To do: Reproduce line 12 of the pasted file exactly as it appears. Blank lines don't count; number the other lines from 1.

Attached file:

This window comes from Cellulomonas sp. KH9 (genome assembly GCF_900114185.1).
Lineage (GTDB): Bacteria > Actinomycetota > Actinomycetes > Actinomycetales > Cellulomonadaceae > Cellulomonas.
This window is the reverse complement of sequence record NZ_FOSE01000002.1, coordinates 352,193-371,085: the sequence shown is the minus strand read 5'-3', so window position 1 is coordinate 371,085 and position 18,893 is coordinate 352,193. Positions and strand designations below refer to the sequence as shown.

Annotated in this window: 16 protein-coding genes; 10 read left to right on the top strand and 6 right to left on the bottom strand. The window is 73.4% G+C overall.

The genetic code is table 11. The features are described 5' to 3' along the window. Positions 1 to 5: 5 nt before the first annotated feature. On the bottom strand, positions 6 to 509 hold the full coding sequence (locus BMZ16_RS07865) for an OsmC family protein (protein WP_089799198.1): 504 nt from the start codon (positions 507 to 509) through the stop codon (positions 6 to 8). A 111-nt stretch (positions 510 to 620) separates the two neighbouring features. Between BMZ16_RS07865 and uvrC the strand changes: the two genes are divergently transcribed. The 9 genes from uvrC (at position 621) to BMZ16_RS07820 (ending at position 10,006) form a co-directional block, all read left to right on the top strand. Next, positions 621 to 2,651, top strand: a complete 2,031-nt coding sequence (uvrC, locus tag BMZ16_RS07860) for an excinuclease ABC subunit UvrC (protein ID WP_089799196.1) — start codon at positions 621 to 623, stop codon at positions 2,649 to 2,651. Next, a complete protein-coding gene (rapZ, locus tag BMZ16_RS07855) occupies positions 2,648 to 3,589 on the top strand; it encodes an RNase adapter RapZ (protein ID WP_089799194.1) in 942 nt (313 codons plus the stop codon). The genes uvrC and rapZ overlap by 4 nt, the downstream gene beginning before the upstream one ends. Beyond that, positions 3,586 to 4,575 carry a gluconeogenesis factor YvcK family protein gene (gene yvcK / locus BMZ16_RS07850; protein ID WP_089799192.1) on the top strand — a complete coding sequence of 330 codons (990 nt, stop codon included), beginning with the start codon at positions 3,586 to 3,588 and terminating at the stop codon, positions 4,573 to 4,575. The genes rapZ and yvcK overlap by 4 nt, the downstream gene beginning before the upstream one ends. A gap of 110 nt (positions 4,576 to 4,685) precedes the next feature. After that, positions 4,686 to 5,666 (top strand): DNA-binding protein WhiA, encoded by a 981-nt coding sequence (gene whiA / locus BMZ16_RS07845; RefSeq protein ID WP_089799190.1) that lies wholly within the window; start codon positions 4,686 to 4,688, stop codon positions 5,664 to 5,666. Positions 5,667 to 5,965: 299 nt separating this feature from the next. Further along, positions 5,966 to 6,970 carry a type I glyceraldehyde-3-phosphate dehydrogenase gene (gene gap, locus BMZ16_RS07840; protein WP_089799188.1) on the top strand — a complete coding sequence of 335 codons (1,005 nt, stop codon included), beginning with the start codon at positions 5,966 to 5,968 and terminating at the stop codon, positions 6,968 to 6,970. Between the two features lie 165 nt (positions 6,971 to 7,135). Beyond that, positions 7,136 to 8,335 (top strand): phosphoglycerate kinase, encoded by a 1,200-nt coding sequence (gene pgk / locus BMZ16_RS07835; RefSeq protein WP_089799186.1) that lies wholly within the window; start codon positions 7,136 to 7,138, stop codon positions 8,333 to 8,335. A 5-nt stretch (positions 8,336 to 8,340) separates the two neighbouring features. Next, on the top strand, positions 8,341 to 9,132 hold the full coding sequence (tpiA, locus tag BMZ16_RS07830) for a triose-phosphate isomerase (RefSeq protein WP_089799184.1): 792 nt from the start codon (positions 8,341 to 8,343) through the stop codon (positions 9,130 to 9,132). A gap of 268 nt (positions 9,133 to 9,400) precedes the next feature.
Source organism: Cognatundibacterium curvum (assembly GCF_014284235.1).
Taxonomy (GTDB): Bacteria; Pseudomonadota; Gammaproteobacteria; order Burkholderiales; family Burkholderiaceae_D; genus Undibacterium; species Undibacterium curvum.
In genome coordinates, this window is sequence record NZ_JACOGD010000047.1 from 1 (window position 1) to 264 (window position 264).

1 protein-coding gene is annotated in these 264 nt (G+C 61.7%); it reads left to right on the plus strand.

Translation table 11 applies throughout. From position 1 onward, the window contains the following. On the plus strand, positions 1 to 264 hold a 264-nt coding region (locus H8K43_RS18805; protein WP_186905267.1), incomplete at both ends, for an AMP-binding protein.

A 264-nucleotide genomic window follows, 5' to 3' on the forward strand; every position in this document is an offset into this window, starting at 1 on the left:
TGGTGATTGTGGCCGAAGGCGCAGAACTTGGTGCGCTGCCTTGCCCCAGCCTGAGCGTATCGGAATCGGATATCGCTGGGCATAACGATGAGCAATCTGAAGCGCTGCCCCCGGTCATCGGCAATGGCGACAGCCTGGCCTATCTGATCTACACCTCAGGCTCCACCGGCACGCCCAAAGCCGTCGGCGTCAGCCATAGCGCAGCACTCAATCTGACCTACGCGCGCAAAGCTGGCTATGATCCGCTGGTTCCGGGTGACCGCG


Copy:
TGGTGATTGTGGCCGAAGGCGCAGAACTTGGTGCGCTGCCTTGCCCCAGCCTGAGCGTATCGGAATCGGATATCGCTGGGCATAACGATGAGCAATCTGAAGCGCTGCCCCCGGTCATCGGCAATGGCGACAGCCTGGCCTATCTGATCTACACCTCAGGCTCCACCGGCACGCCCAAAGCCGTCGGCGTCAGCCATAGCGCAGCACTCAATCTGACCTACGCGCGCAAAGCTGGCTATGATCCGCTGGTTCCGGGTGACCGCG